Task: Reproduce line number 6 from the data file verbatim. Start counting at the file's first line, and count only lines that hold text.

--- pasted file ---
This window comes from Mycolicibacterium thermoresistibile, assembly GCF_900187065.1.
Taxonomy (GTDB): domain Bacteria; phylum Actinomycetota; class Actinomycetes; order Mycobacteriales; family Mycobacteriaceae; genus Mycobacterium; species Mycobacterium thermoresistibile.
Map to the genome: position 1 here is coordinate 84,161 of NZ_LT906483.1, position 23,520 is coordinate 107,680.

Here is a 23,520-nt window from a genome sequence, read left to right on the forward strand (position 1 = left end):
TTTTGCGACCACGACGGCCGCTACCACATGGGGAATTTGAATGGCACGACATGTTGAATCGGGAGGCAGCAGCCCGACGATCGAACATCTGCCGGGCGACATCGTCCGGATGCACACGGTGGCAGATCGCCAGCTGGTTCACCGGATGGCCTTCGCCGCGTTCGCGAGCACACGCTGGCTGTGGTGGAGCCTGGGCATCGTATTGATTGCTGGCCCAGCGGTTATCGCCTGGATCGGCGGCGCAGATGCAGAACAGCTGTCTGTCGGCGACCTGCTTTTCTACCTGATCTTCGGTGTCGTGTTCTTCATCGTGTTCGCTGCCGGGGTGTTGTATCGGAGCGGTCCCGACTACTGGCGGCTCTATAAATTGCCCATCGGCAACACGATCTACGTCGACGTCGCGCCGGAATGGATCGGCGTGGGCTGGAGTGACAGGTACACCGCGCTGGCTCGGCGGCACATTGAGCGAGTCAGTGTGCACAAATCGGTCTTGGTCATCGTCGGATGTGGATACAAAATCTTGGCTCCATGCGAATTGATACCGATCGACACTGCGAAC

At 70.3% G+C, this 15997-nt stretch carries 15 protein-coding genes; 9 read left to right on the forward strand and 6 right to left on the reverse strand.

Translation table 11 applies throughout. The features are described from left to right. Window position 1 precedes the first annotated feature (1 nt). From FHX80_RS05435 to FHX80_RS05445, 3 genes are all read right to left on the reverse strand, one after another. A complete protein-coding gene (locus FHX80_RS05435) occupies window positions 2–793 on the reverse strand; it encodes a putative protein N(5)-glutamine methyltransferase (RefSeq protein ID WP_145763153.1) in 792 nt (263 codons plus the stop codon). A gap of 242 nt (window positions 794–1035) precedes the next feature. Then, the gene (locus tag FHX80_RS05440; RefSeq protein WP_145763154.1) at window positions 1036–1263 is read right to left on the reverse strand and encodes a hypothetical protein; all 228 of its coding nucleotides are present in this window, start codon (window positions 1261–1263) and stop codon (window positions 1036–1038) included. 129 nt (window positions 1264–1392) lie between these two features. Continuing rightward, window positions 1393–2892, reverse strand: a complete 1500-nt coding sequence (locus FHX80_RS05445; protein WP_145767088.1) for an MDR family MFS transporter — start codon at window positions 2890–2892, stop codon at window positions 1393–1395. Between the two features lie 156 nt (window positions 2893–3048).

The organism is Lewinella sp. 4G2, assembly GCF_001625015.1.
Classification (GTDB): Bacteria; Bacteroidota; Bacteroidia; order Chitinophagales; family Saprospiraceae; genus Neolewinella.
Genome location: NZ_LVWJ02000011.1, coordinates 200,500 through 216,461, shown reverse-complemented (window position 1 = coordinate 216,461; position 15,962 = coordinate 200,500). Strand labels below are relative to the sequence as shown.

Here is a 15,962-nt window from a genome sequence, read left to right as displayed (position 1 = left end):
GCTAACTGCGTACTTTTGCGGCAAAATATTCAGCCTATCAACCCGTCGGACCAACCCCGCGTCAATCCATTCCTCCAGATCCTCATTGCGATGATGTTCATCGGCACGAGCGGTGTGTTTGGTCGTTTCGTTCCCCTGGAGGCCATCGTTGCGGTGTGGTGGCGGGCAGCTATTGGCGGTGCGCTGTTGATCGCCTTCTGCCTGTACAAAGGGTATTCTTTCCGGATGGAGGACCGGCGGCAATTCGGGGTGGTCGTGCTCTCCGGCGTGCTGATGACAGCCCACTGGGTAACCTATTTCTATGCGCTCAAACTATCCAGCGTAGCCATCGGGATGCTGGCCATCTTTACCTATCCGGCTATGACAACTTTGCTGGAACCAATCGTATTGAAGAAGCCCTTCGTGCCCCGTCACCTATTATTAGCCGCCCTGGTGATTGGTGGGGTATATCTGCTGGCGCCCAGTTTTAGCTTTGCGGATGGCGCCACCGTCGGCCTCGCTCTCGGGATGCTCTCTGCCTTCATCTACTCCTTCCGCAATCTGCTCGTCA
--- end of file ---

At 70.3% G+C, this 15997-nt stretch carries 15 protein-coding genes; 9 read left to right on the forward strand and 6 right to left on the reverse strand.